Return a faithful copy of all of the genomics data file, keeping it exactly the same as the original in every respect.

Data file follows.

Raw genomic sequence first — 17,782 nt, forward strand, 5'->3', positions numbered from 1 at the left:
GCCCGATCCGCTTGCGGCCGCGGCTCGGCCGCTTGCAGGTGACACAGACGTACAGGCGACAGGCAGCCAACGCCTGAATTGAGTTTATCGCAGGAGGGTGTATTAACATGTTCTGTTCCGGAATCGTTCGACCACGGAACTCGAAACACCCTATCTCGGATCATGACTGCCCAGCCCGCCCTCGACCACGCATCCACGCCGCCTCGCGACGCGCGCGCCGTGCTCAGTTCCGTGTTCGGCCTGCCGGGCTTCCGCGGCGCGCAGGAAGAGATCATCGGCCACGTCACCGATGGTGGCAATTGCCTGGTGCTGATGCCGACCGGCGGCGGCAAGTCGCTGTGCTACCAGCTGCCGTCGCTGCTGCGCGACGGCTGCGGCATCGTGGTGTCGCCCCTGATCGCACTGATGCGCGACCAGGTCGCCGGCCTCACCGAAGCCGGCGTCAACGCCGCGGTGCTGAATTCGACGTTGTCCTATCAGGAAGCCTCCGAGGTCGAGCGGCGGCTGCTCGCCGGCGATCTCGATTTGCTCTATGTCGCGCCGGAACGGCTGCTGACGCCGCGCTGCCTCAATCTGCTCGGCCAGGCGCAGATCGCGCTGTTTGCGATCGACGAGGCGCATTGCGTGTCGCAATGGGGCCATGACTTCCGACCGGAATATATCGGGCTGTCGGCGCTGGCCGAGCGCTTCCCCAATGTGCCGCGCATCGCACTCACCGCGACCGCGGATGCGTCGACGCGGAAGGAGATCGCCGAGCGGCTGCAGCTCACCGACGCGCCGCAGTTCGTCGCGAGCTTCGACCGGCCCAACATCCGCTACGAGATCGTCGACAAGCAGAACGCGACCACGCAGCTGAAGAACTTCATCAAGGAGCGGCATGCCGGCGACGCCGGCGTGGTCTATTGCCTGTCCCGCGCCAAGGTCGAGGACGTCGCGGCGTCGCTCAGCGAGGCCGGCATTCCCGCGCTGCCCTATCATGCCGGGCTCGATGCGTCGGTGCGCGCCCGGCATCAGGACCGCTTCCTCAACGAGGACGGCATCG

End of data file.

Raw genomic sequence first — 17,782 nt, forward strand, 5'->3', positions numbered from 1 at the left:
GCCCGATCCGCTTGCGGCCGCGGCTCGGCCGCTTGCAGGTGACACAGACGTACAGGCGACAGGCAGCCAACGCCTGAATTGAGTTTATCGCAGGAGGGTGTATTAACATGTTCTGTTCCGGAATCGTTCGACCACGGAACTCGAAACACCCTATCTCGGATCATGACTGCCCAGCCCGCCCTCGACCACGCATCCACGCCGCCTCGCGACGCGCGCGCCGTGCTCAGTTCCGTGTTCGGCCTGCCGGGCTTCCGCGGCGCGCAGGAAGAGATCATCGGCCACGTCACCGATGGTGGCAATTGCCTGGTGCTGATGCCGACCGGCGGCGGCAAGTCGCTGTGCTACCAGCTGCCGTCGCTGCTGCGCGACGGCTGCGGCATCGTGGTGTCGCCCCTGATCGCACTGATGCGCGACCAGGTCGCCGGCCTCACCGAAGCCGGCGTCAACGCCGCGGTGCTGAATTCGACGTTGTCCTATCAGGAAGCCTCCGAGGTCGAGCGGCGGCTGCTCGCCGGCGATCTCGATTTGCTCTATGTCGCGCCGGAACGGCTGCTGACGCCGCGCTGCCTCAATCTGCTCGGCCAGGCGCAGATCGCGCTGTTTGCGATCGACGAGGCGCATTGCGTGTCGCAATGGGGCCATGACTTCCGACCGGAATATATCGGGCTGTCGGCGCTGGCCGAGCGCTTCCCCAATGTGCCGCGCATCGCACTCACCGCGACCGCGGATGCGTCGACGCGGAAGGAGATCGCCGAGCGGCTGCAGCTCACCGACGCGCCGCAGTTCGTCGCGAGCTTCGACCGGCCCAACATCCGCTACGAGATCGTCGACAAGCAGAACGCGACCACGCAGCTGAAGAACTTCATCAAGGAGCGGCATGCCGGCGACGCCGGCGTGGTCTATTGCCTGTCCCGCGCCAAGGTCGAGGACGTCGCGGCGTCGCTCAGCGAGGCCGGCATTCCCGCGCTGCCCTATCATGCCGGGCTCGATGCGTCGGTGCGCGCCCGGCATCAGGACCGCTTCCTCAACGAGGACGGCATCG